I've been reading the Weather Warden books for a few years now and each time I think heroine Joanne Baldwin is about to come to the end of her trouble Ms Caine drops her in it again. In fact - it's becoming a tad predictable. That doesn't mean to say that this isn't an enjoyable read. Plot happens. Lots of plot. I tuned pages fast and read this in one sitting. It fairly romps along at a great pace with a fair amount of slick dialogue which occasionally veers a bit towards the chick-lit end of the spectrum, but I can cope. It qualifies as 'comfort reading' Open a Weather Warden book and you know what you're in for. Maybe that's not always a good thing, bit it's not always bad, either.
The Weather Wardens have powers over earth, weather (air and water) and fire. For centuries they have been saving mankind quietly by reducing the power in hurricanes, the spread of forest fires and the devastation of earthquakes. Yeah, what we get are the reduced versions. Most Wardens only have one power. Joanne Baldwin has all three, though she still a bit shaky with her earth powers - they're new. Wardens used to have enslaved Djinn to help them, but the Djinn shook off their slavery a few books ago and are now, at most, independent contractors and, at worst, still mightily pissed off with mankind.
Jo is about to marry her Djinn lover, David, leader of the New Djinn, who manifests in human form (predictably) as just about the hottest male on the planet, but neither the two factions of Djinn nor her fellow Wardens think this particular mixed marriage is a good idea. As far as the New Djinn go it's a temporary aberration for maybe sixty years max (Jo, after all, is mortal and David is not), but the Old Djinn have got a big problem with it. Not - at it turns out - as big a problem as 'The Sentinels' a renegade Warden organisation not above terrorism using antimatter that the supposedly all-powerful Djinn can't even detect. So Jo and her fellow wardens have a problem and what better place to set a trap than the wedding of the year (or millennium, come to that).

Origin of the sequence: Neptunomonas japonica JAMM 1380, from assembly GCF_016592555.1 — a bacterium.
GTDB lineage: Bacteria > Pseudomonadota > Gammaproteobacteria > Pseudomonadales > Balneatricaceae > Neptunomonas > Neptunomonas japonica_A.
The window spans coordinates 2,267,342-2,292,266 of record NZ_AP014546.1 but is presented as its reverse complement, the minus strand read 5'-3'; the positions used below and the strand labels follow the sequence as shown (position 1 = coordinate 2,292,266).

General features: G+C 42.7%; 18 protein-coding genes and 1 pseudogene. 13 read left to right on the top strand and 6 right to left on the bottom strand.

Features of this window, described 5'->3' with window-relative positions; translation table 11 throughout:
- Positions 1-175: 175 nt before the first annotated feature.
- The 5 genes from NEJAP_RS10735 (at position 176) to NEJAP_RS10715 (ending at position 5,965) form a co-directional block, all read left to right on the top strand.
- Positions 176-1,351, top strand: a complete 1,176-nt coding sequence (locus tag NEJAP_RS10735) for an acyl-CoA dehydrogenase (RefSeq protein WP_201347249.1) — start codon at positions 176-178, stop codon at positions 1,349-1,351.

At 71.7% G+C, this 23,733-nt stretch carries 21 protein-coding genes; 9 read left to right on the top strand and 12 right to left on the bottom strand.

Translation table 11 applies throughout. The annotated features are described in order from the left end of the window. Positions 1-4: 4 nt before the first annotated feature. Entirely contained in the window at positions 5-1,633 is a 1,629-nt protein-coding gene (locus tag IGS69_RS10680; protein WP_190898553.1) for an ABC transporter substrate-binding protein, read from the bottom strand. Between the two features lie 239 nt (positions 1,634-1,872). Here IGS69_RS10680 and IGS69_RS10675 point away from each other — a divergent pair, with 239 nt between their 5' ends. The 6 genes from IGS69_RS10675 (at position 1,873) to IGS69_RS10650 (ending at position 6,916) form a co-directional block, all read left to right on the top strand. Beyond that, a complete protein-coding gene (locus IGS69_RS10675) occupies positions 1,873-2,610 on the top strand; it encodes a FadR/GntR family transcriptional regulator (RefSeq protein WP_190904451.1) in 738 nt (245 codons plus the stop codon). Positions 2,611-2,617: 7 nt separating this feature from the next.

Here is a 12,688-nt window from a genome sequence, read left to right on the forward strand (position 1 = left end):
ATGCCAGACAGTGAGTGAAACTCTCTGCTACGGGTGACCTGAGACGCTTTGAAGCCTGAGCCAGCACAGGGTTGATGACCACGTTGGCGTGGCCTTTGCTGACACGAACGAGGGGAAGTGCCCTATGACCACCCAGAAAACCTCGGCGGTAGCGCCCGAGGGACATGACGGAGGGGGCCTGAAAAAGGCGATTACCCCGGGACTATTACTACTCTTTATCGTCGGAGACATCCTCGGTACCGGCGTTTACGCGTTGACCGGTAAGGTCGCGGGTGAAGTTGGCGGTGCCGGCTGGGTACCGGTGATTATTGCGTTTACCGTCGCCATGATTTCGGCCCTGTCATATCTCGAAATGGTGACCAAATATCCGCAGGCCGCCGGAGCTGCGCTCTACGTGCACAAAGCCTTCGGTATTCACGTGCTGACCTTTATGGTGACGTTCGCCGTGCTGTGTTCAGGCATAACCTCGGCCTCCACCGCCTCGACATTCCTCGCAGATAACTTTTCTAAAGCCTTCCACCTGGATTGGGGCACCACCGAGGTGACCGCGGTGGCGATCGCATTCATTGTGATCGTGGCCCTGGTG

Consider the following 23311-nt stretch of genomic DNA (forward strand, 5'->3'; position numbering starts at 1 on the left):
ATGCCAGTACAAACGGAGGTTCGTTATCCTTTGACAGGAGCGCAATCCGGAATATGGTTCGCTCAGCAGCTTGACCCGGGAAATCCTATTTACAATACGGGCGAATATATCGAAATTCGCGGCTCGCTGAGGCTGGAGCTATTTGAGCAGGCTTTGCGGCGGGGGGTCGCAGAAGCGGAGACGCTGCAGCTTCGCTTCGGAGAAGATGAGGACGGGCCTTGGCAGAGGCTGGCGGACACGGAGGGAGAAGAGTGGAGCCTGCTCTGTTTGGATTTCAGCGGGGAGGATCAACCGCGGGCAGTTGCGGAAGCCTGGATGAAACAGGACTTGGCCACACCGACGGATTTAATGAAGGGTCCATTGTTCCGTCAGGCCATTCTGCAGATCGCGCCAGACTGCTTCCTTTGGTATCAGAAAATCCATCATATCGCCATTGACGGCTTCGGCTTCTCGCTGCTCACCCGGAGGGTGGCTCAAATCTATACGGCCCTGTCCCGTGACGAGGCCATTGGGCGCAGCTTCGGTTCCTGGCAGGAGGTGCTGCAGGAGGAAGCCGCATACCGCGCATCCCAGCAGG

But my big grouch is that this is only half a book. By the end of it we've discovered who's behind the Sentinels, but not done anything about it. It's not a cliffhanger ending but it has lots of loose threads and firmly pushes you towards the next book in the series. I know this is great business, Ms Caine, but just for once can we have a happy-ever-after? Please.
After seven books a heroine who cares almost as much for her fast car and her Manolo Blahniks (horribly uncomfortable looking designer shoes for the uninitiated) as she does for saving the world can get a bit samey. It was cute in the first couple of books, but by now I would have thought Jo might have got her priorities sorted out after several major battles.
I sound as if I didn't enjoy this book, that's not the case, but I do have a caveat: it's not for people who have not read all the previous Weather Warden books. If you've enjoyed the others, odds-on this is for you.